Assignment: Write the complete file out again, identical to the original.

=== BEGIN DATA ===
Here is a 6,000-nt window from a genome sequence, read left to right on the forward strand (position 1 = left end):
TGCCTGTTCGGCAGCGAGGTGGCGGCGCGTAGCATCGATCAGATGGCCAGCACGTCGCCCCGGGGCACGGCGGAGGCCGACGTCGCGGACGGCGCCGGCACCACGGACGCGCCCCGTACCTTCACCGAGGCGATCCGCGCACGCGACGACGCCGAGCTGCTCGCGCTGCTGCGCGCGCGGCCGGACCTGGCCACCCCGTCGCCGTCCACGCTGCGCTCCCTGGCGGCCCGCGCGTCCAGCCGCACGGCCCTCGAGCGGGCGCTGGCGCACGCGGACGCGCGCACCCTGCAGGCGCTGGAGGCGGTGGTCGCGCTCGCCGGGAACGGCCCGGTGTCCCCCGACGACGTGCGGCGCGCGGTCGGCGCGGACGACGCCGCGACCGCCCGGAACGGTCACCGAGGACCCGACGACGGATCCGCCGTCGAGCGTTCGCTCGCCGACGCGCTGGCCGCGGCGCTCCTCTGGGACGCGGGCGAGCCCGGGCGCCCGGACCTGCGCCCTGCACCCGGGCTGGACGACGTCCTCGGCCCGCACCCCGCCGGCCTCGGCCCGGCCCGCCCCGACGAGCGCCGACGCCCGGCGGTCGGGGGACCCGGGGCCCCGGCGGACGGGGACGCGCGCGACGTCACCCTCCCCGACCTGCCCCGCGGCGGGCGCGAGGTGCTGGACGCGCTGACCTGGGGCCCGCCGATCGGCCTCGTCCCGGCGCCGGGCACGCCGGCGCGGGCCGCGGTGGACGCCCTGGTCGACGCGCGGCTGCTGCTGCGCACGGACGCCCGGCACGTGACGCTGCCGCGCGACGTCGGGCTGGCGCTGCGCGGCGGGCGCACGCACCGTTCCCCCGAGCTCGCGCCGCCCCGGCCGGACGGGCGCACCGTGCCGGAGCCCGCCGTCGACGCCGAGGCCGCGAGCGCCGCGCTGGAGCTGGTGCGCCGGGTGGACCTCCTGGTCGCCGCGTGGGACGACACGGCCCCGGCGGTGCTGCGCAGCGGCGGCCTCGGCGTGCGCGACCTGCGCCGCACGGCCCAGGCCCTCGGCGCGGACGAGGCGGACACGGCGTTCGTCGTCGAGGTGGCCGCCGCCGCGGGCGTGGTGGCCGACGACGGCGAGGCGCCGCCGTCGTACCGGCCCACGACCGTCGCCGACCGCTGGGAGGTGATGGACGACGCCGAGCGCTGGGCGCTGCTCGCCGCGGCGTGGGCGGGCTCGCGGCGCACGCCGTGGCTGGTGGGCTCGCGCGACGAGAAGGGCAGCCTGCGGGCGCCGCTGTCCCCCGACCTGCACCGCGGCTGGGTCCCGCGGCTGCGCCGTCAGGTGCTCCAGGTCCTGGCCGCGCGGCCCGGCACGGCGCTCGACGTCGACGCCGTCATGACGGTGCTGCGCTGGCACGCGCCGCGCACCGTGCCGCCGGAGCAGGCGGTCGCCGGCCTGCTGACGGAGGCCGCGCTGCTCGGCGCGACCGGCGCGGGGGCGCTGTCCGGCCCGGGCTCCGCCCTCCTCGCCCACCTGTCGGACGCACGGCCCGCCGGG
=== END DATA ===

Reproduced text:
Here is a 6,000-nt window from a genome sequence, read left to right on the forward strand (position 1 = left end):
TGCCTGTTCGGCAGCGAGGTGGCGGCGCGTAGCATCGATCAGATGGCCAGCACGTCGCCCCGGGGCACGGCGGAGGCCGACGTCGCGGACGGCGCCGGCACCACGGACGCGCCCCGTACCTTCACCGAGGCGATCCGCGCACGCGACGACGCCGAGCTGCTCGCGCTGCTGCGCGCGCGGCCGGACCTGGCCACCCCGTCGCCGTCCACGCTGCGCTCCCTGGCGGCCCGCGCGTCCAGCCGCACGGCCCTCGAGCGGGCGCTGGCGCACGCGGACGCGCGCACCCTGCAGGCGCTGGAGGCGGTGGTCGCGCTCGCCGGGAACGGCCCGGTGTCCCCCGACGACGTGCGGCGCGCGGTCGGCGCGGACGACGCCGCGACCGCCCGGAACGGTCACCGAGGACCCGACGACGGATCCGCCGTCGAGCGTTCGCTCGCCGACGCGCTGGCCGCGGCGCTCCTCTGGGACGCGGGCGAGCCCGGGCGCCCGGACCTGCGCCCTGCACCCGGGCTGGACGACGTCCTCGGCCCGCACCCCGCCGGCCTCGGCCCGGCCCGCCCCGACGAGCGCCGACGCCCGGCGGTCGGGGGACCCGGGGCCCCGGCGGACGGGGACGCGCGCGACGTCACCCTCCCCGACCTGCCCCGCGGCGGGCGCGAGGTGCTGGACGCGCTGACCTGGGGCCCGCCGATCGGCCTCGTCCCGGCGCCGGGCACGCCGGCGCGGGCCGCGGTGGACGCCCTGGTCGACGCGCGGCTGCTGCTGCGCACGGACGCCCGGCACGTGACGCTGCCGCGCGACGTCGGGCTGGCGCTGCGCGGCGGGCGCACGCACCGTTCCCCCGAGCTCGCGCCGCCCCGGCCGGACGGGCGCACCGTGCCGGAGCCCGCCGTCGACGCCGAGGCCGCGAGCGCCGCGCTGGAGCTGGTGCGCCGGGTGGACCTCCTGGTCGCCGCGTGGGACGACACGGCCCCGGCGGTGCTGCGCAGCGGCGGCCTCGGCGTGCGCGACCTGCGCCGCACGGCCCAGGCCCTCGGCGCGGACGAGGCGGACACGGCGTTCGTCGTCGAGGTGGCCGCCGCCGCGGGCGTGGTGGCCGACGACGGCGAGGCGCCGCCGTCGTACCGGCCCACGACCGTCGCCGACCGCTGGGAGGTGATGGACGACGCCGAGCGCTGGGCGCTGCTCGCCGCGGCGTGGGCGGGCTCGCGGCGCACGCCGTGGCTGGTGGGCTCGCGCGACGAGAAGGGCAGCCTGCGGGCGCCGCTGTCCCCCGACCTGCACCGCGGCTGGGTCCCGCGGCTGCGCCGTCAGGTGCTCCAGGTCCTGGCCGCGCGGCCCGGCACGGCGCTCGACGTCGACGCCGTCATGACGGTGCTGCGCTGGCACGCGCCGCGCACCGTGCCGCCGGAGCAGGCGGTCGCCGGCCTGCTGACGGAGGCCGCGCTGCTCGGCGCGACCGGCGCGGGGGCGCTGTCCGGCCCGGGCTCCGCCCTCCTCGCCCACCTGTCGGACGCACGGCCCGCCGGG